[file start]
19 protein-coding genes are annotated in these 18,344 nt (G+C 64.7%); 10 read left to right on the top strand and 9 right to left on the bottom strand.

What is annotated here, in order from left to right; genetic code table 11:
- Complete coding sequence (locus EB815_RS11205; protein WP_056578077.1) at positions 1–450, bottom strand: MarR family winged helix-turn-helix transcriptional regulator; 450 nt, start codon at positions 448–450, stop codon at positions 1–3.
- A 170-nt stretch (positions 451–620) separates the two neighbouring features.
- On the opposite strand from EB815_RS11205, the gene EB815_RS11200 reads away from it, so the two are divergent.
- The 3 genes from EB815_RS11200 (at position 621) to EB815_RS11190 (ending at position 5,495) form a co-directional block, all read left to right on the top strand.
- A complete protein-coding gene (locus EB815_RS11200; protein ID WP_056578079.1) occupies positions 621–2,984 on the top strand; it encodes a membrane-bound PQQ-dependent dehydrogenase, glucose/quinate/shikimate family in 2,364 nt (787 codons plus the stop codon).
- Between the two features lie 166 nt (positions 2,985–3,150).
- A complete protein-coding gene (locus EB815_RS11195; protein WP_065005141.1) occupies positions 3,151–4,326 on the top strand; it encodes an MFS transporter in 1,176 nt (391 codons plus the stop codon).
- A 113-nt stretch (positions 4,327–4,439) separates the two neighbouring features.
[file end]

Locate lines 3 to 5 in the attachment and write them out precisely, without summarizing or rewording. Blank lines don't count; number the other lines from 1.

- Complete coding sequence (locus EB815_RS11205; protein WP_056578077.1) at positions 1–450, bottom strand: MarR family winged helix-turn-helix transcriptional regulator; 450 nt, start codon at positions 448–450, stop codon at positions 1–3.
- A 170-nt stretch (positions 451–620) separates the two neighbouring features.
- On the opposite strand from EB815_RS11205, the gene EB815_RS11200 reads away from it, so the two are divergent.